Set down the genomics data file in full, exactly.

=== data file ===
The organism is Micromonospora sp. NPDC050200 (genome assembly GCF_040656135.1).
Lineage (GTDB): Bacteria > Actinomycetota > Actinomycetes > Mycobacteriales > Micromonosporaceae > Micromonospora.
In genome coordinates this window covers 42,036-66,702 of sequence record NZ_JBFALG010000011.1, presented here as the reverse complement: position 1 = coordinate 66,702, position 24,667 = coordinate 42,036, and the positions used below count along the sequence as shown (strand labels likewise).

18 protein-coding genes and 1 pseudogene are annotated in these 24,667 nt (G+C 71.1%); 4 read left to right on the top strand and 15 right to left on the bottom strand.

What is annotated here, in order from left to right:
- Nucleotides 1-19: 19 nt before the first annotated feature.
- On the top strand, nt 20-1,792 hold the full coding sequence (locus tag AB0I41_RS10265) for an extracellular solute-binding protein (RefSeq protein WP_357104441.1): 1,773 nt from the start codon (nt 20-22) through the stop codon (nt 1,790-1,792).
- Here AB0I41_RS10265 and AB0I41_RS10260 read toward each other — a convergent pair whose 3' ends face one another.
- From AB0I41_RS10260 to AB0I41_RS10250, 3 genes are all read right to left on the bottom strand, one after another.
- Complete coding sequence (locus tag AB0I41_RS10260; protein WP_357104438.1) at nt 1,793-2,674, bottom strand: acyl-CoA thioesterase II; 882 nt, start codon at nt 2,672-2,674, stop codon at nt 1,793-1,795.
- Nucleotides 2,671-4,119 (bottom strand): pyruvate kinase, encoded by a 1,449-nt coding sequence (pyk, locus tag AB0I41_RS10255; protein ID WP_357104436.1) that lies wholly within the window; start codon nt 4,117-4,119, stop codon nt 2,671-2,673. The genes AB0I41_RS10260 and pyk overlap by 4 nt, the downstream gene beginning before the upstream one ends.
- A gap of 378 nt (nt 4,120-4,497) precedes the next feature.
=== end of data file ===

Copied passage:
The organism is Micromonospora sp. NPDC050200 (genome assembly GCF_040656135.1).
Lineage (GTDB): Bacteria > Actinomycetota > Actinomycetes > Mycobacteriales > Micromonosporaceae > Micromonospora.
In genome coordinates this window covers 42,036-66,702 of sequence record NZ_JBFALG010000011.1, presented here as the reverse complement: position 1 = coordinate 66,702, position 24,667 = coordinate 42,036, and the positions used below count along the sequence as shown (strand labels likewise).

18 protein-coding genes and 1 pseudogene are annotated in these 24,667 nt (G+C 71.1%); 4 read left to right on the top strand and 15 right to left on the bottom strand.

What is annotated here, in order from left to right:
- Nucleotides 1-19: 19 nt before the first annotated feature.
- On the top strand, nt 20-1,792 hold the full coding sequence (locus tag AB0I41_RS10265) for an extracellular solute-binding protein (RefSeq protein WP_357104441.1): 1,773 nt from the start codon (nt 20-22) through the stop codon (nt 1,790-1,792).
- Here AB0I41_RS10265 and AB0I41_RS10260 read toward each other — a convergent pair whose 3' ends face one another.
- From AB0I41_RS10260 to AB0I41_RS10250, 3 genes are all read right to left on the bottom strand, one after another.
- Complete coding sequence (locus tag AB0I41_RS10260; protein WP_357104438.1) at nt 1,793-2,674, bottom strand: acyl-CoA thioesterase II; 882 nt, start codon at nt 2,672-2,674, stop codon at nt 1,793-1,795.
- Nucleotides 2,671-4,119 (bottom strand): pyruvate kinase, encoded by a 1,449-nt coding sequence (pyk, locus tag AB0I41_RS10255; protein ID WP_357104436.1) that lies wholly within the window; start codon nt 4,117-4,119, stop codon nt 2,671-2,673. The genes AB0I41_RS10260 and pyk overlap by 4 nt, the downstream gene beginning before the upstream one ends.
- A gap of 378 nt (nt 4,120-4,497) precedes the next feature.